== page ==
Neil Sandhoefner’s Silent Sirens confounds, puzzles, comforts, and then, moves. For a film that does not actually have moving images, the film is memorable. It knows exactly what it is doing.
A narrator tells us three old stories along with the story of how he went to a London museum with his friends. The first, about Odysseus and the sirens; the second, about a Trojan soldier and a Greek spy who fell in love with a Trojan soldier; the third, about Harpo Marx and his friendship with Alexander Woollcott.
The common theme running through these stories is their preoccupation with the Greek god Harpocrates and through him, with silence. Odysseus could hear what his soldiers could not but was bound to miscommunication. The Greek soldier could not speak the truth and be heard, and thus was forced to mouth words and hope to be understood. Harpo Marx lost his closest friend, Alexander Woollcott to a heart attack as the latter desperately negotiated with sound and silence in his last moments. There was no better way to show this cinematically than to still the movement. Simultaneously, the writing of the narration has a strong literary quality.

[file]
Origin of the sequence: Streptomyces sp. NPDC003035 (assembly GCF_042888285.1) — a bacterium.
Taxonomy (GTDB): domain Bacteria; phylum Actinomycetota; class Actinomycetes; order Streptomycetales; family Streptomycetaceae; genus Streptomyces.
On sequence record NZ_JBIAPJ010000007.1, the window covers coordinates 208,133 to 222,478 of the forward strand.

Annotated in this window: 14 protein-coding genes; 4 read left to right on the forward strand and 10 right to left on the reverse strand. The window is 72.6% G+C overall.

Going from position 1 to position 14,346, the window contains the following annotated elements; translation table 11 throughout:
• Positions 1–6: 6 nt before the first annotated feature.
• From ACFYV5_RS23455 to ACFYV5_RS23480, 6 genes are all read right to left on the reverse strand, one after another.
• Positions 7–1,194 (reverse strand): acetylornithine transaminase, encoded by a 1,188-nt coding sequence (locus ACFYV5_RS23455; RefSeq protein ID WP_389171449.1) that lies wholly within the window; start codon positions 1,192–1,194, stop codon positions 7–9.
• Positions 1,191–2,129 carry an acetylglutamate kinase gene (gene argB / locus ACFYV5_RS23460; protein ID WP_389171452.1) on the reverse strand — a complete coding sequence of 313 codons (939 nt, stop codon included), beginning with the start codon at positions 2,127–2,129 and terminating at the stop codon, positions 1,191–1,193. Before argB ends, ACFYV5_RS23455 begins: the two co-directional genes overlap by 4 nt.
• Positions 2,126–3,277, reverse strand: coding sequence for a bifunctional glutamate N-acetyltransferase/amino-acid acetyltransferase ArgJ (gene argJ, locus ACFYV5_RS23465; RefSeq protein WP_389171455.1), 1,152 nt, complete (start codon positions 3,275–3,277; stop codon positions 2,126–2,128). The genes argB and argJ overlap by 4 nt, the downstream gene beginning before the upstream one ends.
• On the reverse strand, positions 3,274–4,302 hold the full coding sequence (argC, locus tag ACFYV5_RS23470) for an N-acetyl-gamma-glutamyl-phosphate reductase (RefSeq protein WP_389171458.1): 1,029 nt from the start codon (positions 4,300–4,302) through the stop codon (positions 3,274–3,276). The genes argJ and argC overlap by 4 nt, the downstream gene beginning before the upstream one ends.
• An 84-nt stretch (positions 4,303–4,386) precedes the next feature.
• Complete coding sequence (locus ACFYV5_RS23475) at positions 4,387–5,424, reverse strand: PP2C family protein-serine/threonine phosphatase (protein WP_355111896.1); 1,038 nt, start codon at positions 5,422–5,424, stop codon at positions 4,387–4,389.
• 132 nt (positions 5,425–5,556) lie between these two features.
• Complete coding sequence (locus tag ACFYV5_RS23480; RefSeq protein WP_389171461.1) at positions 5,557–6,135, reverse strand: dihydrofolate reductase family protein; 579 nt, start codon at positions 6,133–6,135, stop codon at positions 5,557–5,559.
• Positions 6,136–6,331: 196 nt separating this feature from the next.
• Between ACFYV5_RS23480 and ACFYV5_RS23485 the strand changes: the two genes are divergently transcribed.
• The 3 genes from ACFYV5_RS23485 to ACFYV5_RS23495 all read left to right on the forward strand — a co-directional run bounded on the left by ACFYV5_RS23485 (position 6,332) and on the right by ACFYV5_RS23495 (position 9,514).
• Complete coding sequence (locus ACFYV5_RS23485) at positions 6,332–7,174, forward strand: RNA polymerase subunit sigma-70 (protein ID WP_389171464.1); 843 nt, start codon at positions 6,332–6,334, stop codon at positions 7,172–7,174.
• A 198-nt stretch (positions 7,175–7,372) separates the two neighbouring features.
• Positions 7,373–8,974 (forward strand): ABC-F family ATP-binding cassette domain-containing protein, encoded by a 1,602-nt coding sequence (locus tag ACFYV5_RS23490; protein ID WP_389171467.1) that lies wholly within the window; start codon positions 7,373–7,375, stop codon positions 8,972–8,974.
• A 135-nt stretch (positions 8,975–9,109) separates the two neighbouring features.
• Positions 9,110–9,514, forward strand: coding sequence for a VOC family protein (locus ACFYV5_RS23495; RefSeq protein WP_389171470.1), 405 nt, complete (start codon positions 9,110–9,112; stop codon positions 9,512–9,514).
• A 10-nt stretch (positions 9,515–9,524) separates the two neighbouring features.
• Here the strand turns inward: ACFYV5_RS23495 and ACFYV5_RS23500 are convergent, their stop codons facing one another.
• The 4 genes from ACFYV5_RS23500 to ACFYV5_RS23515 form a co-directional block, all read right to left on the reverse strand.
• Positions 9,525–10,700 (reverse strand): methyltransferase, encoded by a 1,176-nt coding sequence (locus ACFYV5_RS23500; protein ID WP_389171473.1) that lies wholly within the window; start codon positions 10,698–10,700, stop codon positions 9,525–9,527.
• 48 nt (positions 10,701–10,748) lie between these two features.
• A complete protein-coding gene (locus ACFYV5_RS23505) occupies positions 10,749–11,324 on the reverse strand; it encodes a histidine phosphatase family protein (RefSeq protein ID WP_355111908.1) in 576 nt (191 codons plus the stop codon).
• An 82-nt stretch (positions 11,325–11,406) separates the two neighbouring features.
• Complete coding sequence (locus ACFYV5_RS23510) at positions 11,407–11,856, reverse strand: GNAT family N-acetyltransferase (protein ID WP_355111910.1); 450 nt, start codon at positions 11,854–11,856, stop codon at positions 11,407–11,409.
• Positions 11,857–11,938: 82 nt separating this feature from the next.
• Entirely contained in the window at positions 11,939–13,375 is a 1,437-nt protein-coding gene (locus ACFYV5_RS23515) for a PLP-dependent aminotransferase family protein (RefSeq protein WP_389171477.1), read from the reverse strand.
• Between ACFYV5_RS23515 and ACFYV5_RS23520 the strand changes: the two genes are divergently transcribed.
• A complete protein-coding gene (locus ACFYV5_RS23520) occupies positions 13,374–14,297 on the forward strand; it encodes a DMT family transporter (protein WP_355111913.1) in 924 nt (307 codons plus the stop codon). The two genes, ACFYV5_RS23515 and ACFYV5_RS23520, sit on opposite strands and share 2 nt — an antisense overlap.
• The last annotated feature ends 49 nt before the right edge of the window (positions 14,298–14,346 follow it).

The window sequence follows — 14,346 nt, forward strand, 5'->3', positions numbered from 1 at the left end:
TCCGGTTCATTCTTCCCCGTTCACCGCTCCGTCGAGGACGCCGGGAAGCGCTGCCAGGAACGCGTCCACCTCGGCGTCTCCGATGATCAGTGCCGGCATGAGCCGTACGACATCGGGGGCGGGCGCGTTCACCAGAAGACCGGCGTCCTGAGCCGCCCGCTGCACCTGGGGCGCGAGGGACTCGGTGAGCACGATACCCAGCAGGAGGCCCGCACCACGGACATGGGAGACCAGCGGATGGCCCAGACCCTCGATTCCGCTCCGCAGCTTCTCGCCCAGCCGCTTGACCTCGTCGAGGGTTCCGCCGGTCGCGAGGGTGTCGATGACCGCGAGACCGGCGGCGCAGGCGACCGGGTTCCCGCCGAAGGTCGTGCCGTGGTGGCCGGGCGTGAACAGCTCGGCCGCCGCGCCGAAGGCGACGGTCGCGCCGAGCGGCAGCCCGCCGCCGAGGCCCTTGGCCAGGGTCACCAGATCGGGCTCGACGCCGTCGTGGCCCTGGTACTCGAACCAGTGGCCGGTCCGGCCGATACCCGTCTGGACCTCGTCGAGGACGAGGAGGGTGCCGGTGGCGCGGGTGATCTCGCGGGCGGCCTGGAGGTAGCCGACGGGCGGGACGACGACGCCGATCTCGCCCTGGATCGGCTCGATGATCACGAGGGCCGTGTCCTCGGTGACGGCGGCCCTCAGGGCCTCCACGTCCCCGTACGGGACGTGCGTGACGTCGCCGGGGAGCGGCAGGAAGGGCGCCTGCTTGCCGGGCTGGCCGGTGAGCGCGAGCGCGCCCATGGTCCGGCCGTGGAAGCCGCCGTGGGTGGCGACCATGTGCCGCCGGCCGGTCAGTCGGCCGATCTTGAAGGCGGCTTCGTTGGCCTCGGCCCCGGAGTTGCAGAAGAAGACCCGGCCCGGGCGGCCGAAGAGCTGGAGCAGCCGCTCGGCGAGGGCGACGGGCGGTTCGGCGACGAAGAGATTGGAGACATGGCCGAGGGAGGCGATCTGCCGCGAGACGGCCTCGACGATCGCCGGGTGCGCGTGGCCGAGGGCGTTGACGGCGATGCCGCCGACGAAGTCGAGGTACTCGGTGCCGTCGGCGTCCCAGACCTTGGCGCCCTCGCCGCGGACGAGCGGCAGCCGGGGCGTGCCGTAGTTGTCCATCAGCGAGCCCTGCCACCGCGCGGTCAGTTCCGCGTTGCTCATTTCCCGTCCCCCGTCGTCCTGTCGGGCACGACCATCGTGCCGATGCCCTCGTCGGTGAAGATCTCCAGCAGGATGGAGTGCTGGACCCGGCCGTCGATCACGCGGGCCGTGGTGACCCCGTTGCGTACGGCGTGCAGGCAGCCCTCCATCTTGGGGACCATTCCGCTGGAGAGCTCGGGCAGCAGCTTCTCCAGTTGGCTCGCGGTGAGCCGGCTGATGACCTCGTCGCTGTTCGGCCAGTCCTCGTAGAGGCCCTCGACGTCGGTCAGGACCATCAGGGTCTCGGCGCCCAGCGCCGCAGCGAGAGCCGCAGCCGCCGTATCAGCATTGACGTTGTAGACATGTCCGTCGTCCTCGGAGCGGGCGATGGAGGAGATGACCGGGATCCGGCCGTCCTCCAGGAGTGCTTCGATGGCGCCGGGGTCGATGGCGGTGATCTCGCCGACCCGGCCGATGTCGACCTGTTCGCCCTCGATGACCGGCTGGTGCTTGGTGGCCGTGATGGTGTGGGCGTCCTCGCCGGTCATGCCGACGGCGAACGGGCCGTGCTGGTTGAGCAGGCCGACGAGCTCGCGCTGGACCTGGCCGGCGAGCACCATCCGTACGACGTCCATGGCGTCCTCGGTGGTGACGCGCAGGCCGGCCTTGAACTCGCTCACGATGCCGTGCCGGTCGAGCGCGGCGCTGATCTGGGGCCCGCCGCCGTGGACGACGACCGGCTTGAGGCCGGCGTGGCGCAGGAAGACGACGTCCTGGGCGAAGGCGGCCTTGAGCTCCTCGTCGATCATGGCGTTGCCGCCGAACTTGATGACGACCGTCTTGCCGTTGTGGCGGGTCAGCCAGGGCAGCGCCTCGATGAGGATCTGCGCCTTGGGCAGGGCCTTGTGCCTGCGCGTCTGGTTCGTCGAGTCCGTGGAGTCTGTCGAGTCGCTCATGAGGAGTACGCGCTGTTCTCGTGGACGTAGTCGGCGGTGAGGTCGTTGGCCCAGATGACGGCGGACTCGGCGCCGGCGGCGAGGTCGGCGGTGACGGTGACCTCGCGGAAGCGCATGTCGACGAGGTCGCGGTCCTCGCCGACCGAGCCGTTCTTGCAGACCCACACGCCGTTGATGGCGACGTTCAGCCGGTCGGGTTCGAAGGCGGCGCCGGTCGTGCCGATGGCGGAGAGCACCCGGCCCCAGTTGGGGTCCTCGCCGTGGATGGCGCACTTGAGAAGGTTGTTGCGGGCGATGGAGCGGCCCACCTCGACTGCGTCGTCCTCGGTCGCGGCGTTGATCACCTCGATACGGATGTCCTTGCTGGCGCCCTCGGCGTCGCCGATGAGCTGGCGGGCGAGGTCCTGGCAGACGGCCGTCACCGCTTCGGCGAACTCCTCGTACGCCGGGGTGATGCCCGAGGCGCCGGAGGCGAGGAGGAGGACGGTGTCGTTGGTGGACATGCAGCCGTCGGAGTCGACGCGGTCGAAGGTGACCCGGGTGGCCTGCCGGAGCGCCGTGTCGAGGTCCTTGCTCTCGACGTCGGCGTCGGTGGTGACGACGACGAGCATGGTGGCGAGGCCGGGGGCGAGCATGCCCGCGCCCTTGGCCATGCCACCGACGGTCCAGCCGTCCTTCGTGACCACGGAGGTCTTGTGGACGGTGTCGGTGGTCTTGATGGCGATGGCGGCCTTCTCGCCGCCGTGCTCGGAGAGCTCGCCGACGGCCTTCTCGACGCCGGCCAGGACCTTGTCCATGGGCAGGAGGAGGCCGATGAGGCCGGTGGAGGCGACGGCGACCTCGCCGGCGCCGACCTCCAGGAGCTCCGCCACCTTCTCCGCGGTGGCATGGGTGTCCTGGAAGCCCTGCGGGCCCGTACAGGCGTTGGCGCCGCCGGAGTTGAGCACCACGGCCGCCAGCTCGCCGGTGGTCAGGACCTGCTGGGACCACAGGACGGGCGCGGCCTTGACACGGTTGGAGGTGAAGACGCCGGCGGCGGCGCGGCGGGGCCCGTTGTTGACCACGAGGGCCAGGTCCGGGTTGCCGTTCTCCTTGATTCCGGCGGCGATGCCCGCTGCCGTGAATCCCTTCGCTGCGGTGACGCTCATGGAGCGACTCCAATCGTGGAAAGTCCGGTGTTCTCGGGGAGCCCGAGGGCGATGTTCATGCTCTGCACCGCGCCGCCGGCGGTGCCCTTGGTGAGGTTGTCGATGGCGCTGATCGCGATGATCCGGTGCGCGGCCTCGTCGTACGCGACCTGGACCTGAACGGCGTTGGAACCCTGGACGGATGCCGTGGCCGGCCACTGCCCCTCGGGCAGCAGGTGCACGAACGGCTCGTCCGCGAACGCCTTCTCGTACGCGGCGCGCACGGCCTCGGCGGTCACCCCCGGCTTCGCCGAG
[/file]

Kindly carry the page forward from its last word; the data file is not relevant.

The narrator tells each of these stories prompted by something he sees on the way to the museum where his friend’s girlfriend wants to see the latest work of her favourite artist. The scene is bursting with words left unspoken, an ode written in heartbreak to Harpocrates. The art style itself is best described as three levels more advanced than stick figures and yet the film makes them come alive in silence. Indeed, the movement in the film comes from the interplay between sound and silence through carefully placed dialogue and score, consisting almost exclusively of harp. The construction of stillness draws out the viewer’s predisposition to think and thus, moves.
Silent Sirens is a film that must be seen. The tone of a short story combines with myths and legends in a cinematic work that knows how to deploy sound in time. The overt simplicity of the art belies the richness of the craft at work in this film that one wants to persist in revisiting over the years.
Watch Silent Sirens Short Film
Silent Sirens: A Visual Meditation on Sound and Silence